As Hamm attests, there's no predicting what can happen to checked luggage. "Coming home to L.A. one year for Christmas, I stupidly packed diamond earrings, a college graduation gift from my parents, in my luggage. My bag was—I'm not making this up—run over by a forklift on the tarmac and when I did finally get it back three days later, I was afraid to tell [my] parents what a dumb thing I had done.
"Imagine my relief when I found the earrings still tucked in a pocket of the suitcase. My mother helped me unpack but never knew about the earrings. Instead, she was scandalized by finding men's underwear in my bag, along with two college textbooks on subjects I never took, plus assorted socks. I think when the bags burst, the airport workers just scooped stuff up and put it in whatever bag was close by."
If you don't want to be involuntarily generous this holiday season, keep your valuables on your person. For added security, invest in a reliable tracker. Such options include the Samsung Galaxy SmartTag2, Tile Pro, or Apple AirTag.
"Nowadays, like many people, I travel with an AirTag in my luggage," Hamm notes. "[I] haven't needed it so far, but nice to know it's there."
Don't Rent a Car at the Airport
“May I see your rental agreement?”
After your long holiday flight(s), you finally arrive at your destination city and need to rent a car. Your problem: You decide to rent a car at the airport. Going this route will likely cause you to run in to what are called "premium location" fees–an additional surcharge that rental companies levy to cover operating costs in airports. And it's likely the inventory at the airport will be low during the holidays.
"It's not a good idea to show up and rent a car," Hamm confirms. "The walk-up rate usually will be much more expensive and availability may be limited. Also be prepared, at the holidays, or any time, to get a car you never wanted in the first place."
As Neal finds out, in another iconic scene from the film, the frustration of the rental process going awry in person can feel apocalyptic.
You'll be better off getting a shuttle or Uber to a rental car place that's nearby. Just be sure to check the inventory and reserve online before you arrive. The worst case scenario is the car you want or need is not available and instead you get something that isn't suitable for your trip...or your person.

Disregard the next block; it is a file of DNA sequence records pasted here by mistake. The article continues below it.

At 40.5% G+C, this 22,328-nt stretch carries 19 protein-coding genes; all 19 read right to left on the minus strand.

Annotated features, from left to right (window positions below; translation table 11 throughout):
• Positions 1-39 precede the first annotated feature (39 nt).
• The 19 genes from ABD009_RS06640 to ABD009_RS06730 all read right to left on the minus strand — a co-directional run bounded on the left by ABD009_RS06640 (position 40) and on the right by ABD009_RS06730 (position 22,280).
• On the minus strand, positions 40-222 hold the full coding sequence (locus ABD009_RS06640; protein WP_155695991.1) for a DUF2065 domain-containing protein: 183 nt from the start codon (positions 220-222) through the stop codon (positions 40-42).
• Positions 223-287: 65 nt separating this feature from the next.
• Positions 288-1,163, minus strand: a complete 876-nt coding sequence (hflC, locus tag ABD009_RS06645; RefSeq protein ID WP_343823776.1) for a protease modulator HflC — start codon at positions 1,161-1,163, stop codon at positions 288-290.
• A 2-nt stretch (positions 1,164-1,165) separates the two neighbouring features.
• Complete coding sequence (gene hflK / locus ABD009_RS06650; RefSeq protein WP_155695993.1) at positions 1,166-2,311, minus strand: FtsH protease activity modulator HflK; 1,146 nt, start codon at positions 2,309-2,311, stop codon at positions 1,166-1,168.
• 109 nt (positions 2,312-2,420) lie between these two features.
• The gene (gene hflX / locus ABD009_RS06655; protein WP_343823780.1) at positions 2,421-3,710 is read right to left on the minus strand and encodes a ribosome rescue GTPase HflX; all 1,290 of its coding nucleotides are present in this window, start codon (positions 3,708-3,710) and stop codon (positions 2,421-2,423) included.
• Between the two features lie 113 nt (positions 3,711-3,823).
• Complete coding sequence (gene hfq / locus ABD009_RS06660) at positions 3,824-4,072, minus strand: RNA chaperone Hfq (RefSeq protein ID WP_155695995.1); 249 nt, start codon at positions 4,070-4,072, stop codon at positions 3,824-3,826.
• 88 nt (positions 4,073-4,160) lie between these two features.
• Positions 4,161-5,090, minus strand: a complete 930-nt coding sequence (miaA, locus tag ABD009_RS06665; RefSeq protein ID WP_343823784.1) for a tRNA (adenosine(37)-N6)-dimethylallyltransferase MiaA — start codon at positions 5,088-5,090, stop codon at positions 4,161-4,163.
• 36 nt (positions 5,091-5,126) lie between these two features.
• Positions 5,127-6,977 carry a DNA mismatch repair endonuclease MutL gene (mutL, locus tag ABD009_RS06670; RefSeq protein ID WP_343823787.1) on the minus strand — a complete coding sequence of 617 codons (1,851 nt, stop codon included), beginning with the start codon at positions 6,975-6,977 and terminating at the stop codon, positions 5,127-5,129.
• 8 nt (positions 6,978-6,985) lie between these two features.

"On one trip, I wound up with a giant SUV which was [the only rental vehicle] left," shares Hamm. "I am short, the SUV was huge and I had to pull myself into the cab using the steering wheel. From the driver's seat, exiting looked to me like jumping off a skyscraper."
Book Travel Three Weeks Before the Holiday and Never Take The Last Flight
"I'm a little late...But I'm a little wiser, too."
One misconception that travel experts warn against is the belief that waiting to book tickets until the day of the holiday, or booking the final flight or train of the day, will make the lanes clearer.
"Please stop taking the last flight of the day," Hamm stresses. "No good will come of it."
What will come is the likelihood that your flight or train will be delayed or even cancelled while you're at the station waiting to board. Not to mention the additional fees involved for booking travel on the holiday itself.
The most recommended time window to book travel is three weeks in advance of the holidays–around the end of October. Or, if you're only traveling during Christmas, Thanksgiving should be the deadline for booking.
By the tail end of Neil and Del's journey home, they've nearly come to blows (and blown up) but they've also learned a great deal about what does and doesn't work when traveling. And, of course, they've learned to see one another with fresh perspective.
Remember, though it can be stressful and annoying to travel during the holidays, the most important thing is to keep in mind the why behind it–to foster valuable connections.
Hamm recalls her many years on the road to visit loved ones and appreciates the lessons that sparked personal decisions. "[I moved] to California where most of my family was," she acknowledges as a key reason for her reduced holiday travel. "[Doing so] put an end to those tearful goodbyes when it was time to go back to wherever I was pretending to call home."